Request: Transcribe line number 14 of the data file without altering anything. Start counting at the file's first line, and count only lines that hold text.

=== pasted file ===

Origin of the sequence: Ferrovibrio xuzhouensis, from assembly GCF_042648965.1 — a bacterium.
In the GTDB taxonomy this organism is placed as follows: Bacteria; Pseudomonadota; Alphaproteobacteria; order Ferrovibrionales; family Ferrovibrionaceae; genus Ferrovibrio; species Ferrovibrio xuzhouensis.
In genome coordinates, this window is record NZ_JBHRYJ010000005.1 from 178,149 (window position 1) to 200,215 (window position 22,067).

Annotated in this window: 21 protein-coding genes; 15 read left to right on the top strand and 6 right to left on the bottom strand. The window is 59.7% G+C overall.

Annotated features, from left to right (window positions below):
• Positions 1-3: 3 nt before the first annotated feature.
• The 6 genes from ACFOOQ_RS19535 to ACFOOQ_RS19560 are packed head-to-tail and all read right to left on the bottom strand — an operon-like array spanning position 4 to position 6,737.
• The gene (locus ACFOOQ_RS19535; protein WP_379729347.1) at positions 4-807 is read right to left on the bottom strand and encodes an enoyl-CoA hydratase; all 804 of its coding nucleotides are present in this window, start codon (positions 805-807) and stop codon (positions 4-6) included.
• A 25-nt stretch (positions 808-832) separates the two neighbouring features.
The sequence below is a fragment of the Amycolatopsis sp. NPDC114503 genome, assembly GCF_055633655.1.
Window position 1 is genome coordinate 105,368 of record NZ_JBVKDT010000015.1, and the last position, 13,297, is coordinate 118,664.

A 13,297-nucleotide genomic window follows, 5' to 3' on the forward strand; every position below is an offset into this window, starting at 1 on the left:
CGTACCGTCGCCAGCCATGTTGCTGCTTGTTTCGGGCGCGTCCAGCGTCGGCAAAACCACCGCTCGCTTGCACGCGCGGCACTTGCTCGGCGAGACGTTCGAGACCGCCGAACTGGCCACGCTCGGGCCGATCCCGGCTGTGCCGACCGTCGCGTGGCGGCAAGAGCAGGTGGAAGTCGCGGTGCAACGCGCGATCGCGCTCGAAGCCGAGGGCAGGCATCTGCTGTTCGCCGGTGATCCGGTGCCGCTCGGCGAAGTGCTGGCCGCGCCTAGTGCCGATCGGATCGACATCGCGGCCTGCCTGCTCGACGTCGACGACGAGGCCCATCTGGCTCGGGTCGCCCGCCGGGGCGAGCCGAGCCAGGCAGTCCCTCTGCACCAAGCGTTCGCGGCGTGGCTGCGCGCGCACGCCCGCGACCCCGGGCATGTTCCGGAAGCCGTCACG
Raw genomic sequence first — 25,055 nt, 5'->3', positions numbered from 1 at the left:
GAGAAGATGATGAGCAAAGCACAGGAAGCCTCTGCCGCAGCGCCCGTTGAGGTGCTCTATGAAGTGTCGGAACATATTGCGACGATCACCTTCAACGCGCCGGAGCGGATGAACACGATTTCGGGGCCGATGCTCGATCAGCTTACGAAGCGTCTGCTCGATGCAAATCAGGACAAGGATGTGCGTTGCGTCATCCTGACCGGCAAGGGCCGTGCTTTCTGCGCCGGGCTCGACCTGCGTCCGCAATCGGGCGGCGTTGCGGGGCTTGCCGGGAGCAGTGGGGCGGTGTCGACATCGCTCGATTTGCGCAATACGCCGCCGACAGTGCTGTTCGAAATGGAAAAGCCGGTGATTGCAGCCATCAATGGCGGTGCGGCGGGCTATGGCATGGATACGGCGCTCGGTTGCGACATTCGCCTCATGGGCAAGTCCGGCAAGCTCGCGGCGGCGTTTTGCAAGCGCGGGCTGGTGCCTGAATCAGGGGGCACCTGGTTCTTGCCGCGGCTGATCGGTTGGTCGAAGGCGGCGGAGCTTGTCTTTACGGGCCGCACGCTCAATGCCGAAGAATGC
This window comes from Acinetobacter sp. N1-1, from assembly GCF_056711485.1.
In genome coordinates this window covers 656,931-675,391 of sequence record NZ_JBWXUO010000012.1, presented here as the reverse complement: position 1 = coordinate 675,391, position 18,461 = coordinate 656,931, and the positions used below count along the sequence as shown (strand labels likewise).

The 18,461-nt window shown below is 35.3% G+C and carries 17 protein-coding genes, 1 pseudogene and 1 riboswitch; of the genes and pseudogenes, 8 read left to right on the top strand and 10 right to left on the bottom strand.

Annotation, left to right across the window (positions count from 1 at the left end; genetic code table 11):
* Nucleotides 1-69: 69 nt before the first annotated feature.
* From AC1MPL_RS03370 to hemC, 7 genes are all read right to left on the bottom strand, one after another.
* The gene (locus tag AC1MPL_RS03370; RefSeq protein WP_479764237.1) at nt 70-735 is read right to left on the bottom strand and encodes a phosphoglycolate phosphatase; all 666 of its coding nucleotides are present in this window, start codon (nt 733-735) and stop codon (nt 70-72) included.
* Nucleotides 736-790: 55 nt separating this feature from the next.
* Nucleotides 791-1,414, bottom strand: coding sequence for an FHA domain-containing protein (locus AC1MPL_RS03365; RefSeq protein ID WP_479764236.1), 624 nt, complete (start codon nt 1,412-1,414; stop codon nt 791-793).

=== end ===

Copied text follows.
Raw genomic sequence first — 25,055 nt, 5'->3', positions numbered from 1 at the left: